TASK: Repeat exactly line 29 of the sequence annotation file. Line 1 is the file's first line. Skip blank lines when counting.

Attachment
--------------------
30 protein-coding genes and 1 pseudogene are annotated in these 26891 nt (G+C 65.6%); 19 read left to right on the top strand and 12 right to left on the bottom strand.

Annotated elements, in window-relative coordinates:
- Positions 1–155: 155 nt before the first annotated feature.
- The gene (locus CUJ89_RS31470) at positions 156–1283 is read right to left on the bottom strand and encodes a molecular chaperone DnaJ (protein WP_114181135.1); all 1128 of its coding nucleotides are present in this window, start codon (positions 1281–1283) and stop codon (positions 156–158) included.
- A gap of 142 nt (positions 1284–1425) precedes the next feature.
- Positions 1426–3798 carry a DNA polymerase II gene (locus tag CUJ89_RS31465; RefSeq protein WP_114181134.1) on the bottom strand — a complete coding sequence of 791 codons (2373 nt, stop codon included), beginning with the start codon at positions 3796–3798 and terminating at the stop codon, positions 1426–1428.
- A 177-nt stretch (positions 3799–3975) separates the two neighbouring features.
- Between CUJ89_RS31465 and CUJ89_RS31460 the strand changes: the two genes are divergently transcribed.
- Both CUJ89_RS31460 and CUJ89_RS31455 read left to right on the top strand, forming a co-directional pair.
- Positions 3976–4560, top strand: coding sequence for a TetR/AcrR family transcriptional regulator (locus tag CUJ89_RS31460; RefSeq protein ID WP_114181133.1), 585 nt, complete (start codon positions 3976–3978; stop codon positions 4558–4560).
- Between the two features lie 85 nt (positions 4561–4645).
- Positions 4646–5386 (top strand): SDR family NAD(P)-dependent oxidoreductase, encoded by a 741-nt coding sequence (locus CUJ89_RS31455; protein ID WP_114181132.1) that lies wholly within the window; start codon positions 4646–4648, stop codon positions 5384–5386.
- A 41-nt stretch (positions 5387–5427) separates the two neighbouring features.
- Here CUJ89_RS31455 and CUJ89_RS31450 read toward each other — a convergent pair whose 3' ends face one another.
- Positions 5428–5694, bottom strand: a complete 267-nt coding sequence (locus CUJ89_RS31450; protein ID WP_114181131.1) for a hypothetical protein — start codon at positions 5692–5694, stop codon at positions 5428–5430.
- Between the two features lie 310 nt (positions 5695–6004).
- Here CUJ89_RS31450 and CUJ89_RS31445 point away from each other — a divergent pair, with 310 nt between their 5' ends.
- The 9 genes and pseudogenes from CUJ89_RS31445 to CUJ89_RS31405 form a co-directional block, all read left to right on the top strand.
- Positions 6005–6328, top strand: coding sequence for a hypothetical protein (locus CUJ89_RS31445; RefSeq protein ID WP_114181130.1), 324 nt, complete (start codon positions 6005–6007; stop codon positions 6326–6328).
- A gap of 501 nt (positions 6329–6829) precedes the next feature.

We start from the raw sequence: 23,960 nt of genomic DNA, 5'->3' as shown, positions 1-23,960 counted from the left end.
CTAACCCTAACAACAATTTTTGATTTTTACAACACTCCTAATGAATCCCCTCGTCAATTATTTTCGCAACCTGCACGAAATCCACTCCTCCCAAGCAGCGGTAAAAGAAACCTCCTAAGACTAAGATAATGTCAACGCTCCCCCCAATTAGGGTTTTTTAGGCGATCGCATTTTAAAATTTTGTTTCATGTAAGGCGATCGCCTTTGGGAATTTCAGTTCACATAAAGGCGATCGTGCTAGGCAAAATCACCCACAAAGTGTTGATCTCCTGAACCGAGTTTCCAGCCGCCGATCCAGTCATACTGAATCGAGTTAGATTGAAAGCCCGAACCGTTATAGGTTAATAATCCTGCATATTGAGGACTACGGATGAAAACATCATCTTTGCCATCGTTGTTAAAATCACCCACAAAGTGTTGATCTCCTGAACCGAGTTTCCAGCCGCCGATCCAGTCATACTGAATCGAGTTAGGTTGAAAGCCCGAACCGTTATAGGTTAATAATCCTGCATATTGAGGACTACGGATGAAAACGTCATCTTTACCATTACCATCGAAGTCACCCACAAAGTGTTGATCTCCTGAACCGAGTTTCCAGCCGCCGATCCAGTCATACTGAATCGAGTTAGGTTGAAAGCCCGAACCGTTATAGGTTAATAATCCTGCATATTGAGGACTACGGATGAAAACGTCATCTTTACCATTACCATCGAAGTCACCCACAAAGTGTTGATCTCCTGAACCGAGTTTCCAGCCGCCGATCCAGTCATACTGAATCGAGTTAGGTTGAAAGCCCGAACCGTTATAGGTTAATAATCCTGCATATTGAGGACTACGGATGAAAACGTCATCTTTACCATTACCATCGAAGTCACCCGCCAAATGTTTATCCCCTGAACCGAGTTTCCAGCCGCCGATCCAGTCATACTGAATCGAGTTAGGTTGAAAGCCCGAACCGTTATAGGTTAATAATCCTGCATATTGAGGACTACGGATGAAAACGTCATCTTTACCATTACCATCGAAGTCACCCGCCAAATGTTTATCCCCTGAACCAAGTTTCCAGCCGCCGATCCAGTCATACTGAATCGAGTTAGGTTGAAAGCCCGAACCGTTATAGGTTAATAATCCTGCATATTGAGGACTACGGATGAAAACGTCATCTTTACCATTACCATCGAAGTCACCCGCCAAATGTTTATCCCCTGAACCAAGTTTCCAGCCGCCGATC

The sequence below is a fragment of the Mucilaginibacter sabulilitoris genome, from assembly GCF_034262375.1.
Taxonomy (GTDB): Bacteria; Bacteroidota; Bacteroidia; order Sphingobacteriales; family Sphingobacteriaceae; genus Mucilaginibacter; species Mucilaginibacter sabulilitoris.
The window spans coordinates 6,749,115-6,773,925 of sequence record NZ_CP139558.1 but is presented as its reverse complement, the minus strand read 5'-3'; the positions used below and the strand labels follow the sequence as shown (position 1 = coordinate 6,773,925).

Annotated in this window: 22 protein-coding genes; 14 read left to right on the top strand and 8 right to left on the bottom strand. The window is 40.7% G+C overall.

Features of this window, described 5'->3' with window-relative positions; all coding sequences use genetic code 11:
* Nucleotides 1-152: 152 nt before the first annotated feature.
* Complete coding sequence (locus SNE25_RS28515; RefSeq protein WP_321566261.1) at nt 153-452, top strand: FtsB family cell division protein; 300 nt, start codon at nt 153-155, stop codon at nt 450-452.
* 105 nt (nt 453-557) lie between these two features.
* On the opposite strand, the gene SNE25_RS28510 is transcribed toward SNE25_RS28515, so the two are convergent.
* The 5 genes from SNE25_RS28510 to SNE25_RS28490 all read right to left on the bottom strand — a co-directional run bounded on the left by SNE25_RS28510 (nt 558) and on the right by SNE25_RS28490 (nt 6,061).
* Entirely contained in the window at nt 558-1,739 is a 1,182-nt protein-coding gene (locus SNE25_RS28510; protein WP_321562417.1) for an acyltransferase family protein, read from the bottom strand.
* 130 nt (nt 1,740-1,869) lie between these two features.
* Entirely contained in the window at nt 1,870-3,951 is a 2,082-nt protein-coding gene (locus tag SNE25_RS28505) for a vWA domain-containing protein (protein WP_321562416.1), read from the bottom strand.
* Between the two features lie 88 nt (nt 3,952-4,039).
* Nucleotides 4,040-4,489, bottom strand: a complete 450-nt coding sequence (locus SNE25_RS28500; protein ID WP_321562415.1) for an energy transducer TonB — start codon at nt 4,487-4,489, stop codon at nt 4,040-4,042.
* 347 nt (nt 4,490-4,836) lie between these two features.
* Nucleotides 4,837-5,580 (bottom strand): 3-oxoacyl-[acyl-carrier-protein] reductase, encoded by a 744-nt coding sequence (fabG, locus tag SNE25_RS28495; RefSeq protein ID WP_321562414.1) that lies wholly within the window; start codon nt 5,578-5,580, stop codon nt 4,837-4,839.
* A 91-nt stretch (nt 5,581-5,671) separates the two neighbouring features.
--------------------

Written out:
* Complete coding sequence (locus SNE25_RS28515; RefSeq protein WP_321566261.1) at nt 153-452, top strand: FtsB family cell division protein; 300 nt, start codon at nt 153-155, stop codon at nt 450-452.